Secondly, the true lover is one that never stops crying for his Beloved. The fire sparked from separation is one that burns hotter and hotter as separation continues, and how can a lover on fire ever stop complaining about burning? Mawlana Rumi himself expresses this beautifully:

While ordinary men on drops can thrive
A fish needs oceans daily to survive:
The way the ripe must feel the raw can’t tell…

The poetry of the watermill is his worship, caused by the trouble of separation. The groans and squeaks you hear are in fact everything that the watermill says; he has no other words. For the true lover, nothing falls from his tongue except his troubles. ‘Ishq enraptures the entire being, leaving no room for wits, comfort, or folly. When you blow into the reed-flute, all you hear are its cries. When you listen to a watermill, all you hear are its groans. And so, if you look for the true lovers of Allah, all you must hear are His Glorifications.

(To be continued in the next issue.)

The Troubled Watermill

By Yunus Emre

Why do you groan, O Watermill; For I’ve troubles, I groan

I fell in love with the Lord; For It do I groan

They found me on a mountain; My arms and wings they plucked

Saw me fit for a watermill; For I’ve troubles, I groan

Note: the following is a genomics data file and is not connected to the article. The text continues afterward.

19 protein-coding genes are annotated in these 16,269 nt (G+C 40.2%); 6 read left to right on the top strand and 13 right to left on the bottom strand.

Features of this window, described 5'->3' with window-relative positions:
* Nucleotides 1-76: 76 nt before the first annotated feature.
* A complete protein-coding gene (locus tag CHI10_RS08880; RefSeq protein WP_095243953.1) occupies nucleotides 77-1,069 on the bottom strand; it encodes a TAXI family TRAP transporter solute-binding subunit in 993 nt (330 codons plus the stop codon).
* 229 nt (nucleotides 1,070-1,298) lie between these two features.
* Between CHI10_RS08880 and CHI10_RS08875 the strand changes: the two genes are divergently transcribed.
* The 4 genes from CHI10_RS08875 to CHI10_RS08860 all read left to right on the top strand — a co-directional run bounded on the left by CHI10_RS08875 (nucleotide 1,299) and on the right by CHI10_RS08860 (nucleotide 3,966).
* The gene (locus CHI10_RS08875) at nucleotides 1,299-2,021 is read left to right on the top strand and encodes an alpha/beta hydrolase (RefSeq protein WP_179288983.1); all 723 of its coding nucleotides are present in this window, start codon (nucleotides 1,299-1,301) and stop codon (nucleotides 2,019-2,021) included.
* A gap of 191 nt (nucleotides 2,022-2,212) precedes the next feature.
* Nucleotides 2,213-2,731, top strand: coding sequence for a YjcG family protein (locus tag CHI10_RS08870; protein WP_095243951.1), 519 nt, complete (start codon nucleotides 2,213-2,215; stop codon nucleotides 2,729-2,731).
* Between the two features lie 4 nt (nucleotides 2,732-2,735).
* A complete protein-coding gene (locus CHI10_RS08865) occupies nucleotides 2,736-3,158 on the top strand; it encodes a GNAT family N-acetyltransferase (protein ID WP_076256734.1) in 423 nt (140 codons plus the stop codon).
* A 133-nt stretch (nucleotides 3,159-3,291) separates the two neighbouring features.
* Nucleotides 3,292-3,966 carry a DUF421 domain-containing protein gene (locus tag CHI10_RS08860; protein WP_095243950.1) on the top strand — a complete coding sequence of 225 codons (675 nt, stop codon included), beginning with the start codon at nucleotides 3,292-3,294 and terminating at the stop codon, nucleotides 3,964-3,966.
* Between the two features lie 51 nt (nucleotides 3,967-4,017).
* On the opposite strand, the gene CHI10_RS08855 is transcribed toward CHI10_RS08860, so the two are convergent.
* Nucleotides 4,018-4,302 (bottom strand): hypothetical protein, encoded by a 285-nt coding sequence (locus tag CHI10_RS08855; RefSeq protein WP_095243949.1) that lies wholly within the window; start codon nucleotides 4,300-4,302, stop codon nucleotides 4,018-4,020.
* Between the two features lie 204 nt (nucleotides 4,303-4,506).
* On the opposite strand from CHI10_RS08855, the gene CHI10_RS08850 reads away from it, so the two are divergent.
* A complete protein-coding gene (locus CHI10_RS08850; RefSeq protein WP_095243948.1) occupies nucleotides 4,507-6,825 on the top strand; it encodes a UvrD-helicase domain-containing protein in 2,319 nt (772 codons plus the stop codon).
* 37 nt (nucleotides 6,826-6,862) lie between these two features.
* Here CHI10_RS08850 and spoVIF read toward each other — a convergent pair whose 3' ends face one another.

From the mountain they cut my wood; My disparate order they ruined

But an unwearied poet I am; For I’ve troubles, I groan

I am The Troubled Watermill; My water flows, roaring and rumbling

Thus has Allah commanded; For I’ve troubles, I groan

I am but a mountain’s tree; Neither am I bitter, nor sweet

I am but a pleader to the Lord; For I’ve troubles, I groan

Yunus, whoever comes here will find no joy; Will not reach his desire

Nobody stays in this Transient; For I’ve troubles, I groan

Turkish:

Dolap niçin inilersin; Derdim vardır inilerim,
Ben Mevla'ya aşık oldum; Onun için inilerim,
Beni bir dağda buldular; Kolum kanadım yoldular,
Dolaba layık gördüler; Derdim vardır inilerim,
Dağdan kestiler hezenim; Bozuldu türlü düzenim,
Ben usanmaz bir ozanım; Derdim vardır inilerim,
Benim adım dertli dolap; Suyum akar yalap yalap,
Böyle emreylemiş Çalap; Derdim vardır inilerim,
Ben bir dağın ağacıyım; Ne tatlıyım ne acıyım,
Ben Mevlaya duacıyım; Derdim vardır inilerim,
Yunus bunda gelen gülmez; Kişi muradına ermez,
Bu fanide kimse kalmaz; Derdim vardır inilerim

 

A Moment for Reflection, Commentary